The phased approach to relaxing New York City’s Covid-19 stay-at-home mitigation strategy requires effective containment to prevent a resurgence of infection. Central to containment is contact tracing. While the city has made significant progress in slowing the pace of new infections, the need for increased contact-tracing capacity remains an obstacle to a rapid, if phased, re-opening.

Ideally, we could test everyone and know for certain who is infected, but that’s an impractical goal. Contact tracing identifies people known to have encountered an infected person, then tests and treats them, thereby stopping further transmission. When infected contacts are found, they are asked to self-isolate for 14 days, because there is no known cure for Covid-19.

Contact tracing for infectious diseases has been a central public-health function for at least 150 years. When notified of a new case, trained contact tracers, working under the aegis of the public-health authority, arrange a confidential interview with the infected person. The contact tracer collects information about places the person has recently visited and people with whom he has been in contact with during the infectious period. In general, the effectiveness of contact tracing is measured by how many undiagnosed contacts are notified, tested, and treated, and by the degree of success in reducing the spread of infection in the jurisdiction.

Probably the most difficult challenge involves the completeness and usefulness of the data collected. People can have a hard time remembering where they have been and with whom they may have been in contact in the past week or so. And some individuals may choose not to disclose all their contacts or travels. Thus, the data on possible spread may be incomplete.

Nonetheless, a growing body of scientific literature supports the effectiveness of Covid-19 contact tracing and contact isolation to contain the spread of infection. Some countries, notably China and South Korea, have complemented the traditional model of contact tracing with sophisticated tracking software to identify potential contacts and isolate them. China, the nation with the most robust (and invasive) regimen of disease surveillance, requires almost everyone to install a tracking app on his mobile phone. Integrated with the user’s social and health profile, the app tracks his every movement, mapping his travels and recording his interactions. The user is notified if he is found to have come into close contact with an infected person. Notification may trigger a contact-tracing investigation; in some countries, notification may lead to severe restrictions on movement.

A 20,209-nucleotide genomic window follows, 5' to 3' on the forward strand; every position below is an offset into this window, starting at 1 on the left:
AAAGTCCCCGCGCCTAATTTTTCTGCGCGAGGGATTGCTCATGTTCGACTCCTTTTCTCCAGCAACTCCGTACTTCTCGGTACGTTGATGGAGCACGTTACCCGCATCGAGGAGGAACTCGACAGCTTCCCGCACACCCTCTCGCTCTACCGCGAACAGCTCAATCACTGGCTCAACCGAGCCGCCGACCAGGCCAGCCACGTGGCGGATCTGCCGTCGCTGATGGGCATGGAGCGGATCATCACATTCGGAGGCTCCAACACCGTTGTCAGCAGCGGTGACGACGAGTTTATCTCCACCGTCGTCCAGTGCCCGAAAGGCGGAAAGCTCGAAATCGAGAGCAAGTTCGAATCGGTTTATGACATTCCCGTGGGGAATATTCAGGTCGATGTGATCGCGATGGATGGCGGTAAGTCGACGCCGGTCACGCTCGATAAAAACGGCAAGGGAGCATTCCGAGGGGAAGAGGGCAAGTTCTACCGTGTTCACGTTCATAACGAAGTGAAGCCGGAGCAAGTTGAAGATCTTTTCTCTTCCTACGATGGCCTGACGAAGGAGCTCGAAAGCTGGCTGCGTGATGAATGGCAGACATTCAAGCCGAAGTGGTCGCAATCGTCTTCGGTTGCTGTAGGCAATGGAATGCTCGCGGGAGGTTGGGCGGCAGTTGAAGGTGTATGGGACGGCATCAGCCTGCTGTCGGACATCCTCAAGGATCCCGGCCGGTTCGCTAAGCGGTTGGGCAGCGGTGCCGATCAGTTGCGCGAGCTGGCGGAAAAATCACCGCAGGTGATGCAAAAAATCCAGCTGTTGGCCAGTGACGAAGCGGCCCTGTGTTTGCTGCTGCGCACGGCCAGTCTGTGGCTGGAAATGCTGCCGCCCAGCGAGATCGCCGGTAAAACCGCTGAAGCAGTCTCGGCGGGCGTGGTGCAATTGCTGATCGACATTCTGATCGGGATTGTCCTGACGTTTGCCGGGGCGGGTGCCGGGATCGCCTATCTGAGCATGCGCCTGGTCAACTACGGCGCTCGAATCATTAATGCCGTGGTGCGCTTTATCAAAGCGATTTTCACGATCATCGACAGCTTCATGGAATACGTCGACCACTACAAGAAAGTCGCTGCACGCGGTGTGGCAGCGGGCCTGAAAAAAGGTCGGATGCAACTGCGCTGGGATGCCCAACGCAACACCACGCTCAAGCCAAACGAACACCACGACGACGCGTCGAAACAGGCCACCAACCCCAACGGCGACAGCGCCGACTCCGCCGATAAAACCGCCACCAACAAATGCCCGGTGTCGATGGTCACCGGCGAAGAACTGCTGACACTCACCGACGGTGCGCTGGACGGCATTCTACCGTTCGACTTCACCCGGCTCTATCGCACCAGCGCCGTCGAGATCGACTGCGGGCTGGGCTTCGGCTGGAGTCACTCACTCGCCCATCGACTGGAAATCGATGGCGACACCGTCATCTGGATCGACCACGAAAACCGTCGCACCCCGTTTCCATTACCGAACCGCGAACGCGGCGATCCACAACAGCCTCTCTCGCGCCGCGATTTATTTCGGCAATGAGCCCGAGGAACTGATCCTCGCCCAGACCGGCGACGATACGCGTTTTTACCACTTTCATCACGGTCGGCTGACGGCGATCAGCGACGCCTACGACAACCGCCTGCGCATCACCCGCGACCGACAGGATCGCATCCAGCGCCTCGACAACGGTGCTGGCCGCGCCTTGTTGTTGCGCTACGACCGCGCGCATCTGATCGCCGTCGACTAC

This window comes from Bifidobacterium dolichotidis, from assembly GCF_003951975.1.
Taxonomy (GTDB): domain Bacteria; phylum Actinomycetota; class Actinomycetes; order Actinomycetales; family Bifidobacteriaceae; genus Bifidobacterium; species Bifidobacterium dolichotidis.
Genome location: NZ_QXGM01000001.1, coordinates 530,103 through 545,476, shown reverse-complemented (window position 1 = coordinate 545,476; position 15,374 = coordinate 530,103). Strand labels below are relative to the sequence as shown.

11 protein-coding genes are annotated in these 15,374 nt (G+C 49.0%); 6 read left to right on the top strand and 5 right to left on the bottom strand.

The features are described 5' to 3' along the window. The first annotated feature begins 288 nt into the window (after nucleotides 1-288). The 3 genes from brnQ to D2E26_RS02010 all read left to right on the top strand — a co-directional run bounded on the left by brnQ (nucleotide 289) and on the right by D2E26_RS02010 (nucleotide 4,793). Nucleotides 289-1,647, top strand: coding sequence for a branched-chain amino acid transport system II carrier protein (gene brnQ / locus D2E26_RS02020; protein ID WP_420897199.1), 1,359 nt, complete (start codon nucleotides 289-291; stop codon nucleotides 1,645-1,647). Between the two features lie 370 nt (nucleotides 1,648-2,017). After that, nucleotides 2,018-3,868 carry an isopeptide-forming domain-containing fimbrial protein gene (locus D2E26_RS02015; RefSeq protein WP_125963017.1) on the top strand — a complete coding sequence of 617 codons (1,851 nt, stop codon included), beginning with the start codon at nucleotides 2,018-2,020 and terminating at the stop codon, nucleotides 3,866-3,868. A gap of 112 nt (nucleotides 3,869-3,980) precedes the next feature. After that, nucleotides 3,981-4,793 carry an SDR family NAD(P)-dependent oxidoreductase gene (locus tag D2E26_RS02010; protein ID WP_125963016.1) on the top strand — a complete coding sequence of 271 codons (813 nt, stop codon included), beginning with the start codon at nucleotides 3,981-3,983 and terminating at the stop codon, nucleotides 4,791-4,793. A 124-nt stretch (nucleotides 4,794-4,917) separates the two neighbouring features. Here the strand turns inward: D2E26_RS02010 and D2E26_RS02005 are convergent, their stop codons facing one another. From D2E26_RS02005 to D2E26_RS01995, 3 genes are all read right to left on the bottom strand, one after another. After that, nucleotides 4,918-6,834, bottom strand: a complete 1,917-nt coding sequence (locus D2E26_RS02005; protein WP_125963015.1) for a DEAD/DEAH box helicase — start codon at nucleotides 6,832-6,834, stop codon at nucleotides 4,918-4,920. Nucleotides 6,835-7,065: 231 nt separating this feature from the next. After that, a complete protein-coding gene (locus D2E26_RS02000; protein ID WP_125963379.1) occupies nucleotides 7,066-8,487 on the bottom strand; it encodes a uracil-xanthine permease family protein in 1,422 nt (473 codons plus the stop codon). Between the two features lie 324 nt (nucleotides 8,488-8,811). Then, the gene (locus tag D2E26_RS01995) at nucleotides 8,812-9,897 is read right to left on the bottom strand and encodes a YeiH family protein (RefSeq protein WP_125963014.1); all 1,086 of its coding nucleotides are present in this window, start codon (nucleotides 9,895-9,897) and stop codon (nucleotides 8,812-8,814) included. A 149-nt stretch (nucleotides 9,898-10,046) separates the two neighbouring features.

Apple and Google have announced a major collaboration to develop a version of the integrated surveillance systems that East Asian governments employ, with important concessions to American privacy standards. The Apple-Google software application will rely completely on self-management and will not share information with public-health departments. Integrating contact tracing with mobile phones seems like an obvious and efficient way to obtain real-time data about disease transmission, though this kind of surveillance can also lead to many needless tests and investigations and is not necessarily superior to traditional methods.

The use of software tracking intensifies ethical questions around privacy and liberty that always arise when tracing contacts in a disease setting. The goal of contact tracing, whether by people or software, is to protect the public, so arguments can be made for infringing on individual privacy and restricting traditional liberties. But important safeguards must be put in place, such as ensuring privacy training for contact tracers, securing and encrypting data, and refusing to share information with government agencies outside the health department.

Contact tracing remains an essential element of New York City’s public-health response to Covid-19, especially as the number of new cases continues to decline and the city looks to move from mitigation to containment—and to re-open its economy. While the city has begun hiring and training contact tracers, a political dispute over which municipal department would manage the process appears to have slowed down its efforts. The city estimates that it will have 1,000 tracers in the field by the end of the month and plans to add thousands more. Fortunately, the city is getting funding for hiring and training of staff from the Coronavirus Aid, Relief, and Economic Security (CARES) Act of 2020 and from private philanthropy (e.g., the Bloomberg Foundation in New York City). Current numbers of contact tracers are less than the projected need, but the city looks to be on course to build out a sufficient workforce eventually.

To avoid the risk of a second wave of infection, New York must expand its contact-tracing efforts while deploying enhanced technologies and addressing ethical concerns. Finally, to maximize the effectiveness of contact tracing, the city should continue to use it in tandem with other pillars of mitigation: increased identification of asymptomatic individuals through expanded testing and continued social distancing to reduce asymptomatic spread.

Photo by Justin Heiman/Getty Images


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